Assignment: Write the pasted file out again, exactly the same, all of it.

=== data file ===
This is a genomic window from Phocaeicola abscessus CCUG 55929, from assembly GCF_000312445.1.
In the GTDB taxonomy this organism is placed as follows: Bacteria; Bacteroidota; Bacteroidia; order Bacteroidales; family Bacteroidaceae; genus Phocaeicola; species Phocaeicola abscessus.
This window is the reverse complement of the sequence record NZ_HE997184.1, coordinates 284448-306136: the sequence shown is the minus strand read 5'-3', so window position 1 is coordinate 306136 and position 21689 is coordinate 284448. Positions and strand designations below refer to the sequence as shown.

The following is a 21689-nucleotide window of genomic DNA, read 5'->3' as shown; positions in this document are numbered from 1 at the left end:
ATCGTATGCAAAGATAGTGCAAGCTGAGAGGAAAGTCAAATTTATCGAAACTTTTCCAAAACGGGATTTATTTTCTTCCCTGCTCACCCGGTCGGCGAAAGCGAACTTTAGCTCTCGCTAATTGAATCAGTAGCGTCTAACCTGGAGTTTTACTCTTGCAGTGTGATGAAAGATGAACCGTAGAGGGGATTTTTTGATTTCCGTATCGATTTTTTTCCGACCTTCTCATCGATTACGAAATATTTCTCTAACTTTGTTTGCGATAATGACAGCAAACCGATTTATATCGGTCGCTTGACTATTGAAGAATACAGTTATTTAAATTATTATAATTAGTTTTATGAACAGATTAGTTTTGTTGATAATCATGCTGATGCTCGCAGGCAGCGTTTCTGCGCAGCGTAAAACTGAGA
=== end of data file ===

This is a genomic window from Phocaeicola abscessus CCUG 55929, from assembly GCF_000312445.1.
In the GTDB taxonomy this organism is placed as follows: Bacteria; Bacteroidota; Bacteroidia; order Bacteroidales; family Bacteroidaceae; genus Phocaeicola; species Phocaeicola abscessus.
This window is the reverse complement of the sequence record NZ_HE997184.1, coordinates 284448-306136: the sequence shown is the minus strand read 5'-3', so window position 1 is coordinate 306136 and position 21689 is coordinate 284448. Positions and strand designations below refer to the sequence as shown.

The following is a 21689-nucleotide window of genomic DNA, read 5'->3' as shown; positions in this document are numbered from 1 at the left end:
ATCGTATGCAAAGATAGTGCAAGCTGAGAGGAAAGTCAAATTTATCGAAACTTTTCCAAAACGGGATTTATTTTCTTCCCTGCTCACCCGGTCGGCGAAAGCGAACTTTAGCTCTCGCTAATTGAATCAGTAGCGTCTAACCTGGAGTTTTACTCTTGCAGTGTGATGAAAGATGAACCGTAGAGGGGATTTTTTGATTTCCGTATCGATTTTTTTCCGACCTTCTCATCGATTACGAAATATTTCTCTAACTTTGTTTGCGATAATGACAGCAAACCGATTTATATCGGTCGCTTGACTATTGAAGAATACAGTTATTTAAATTATTATAATTAGTTTTATGAACAGATTAGTTTTGTTGATAATCATGCTGATGCTCGCAGGCAGCGTTTCTGCGCAGCGTAAAACTGAGA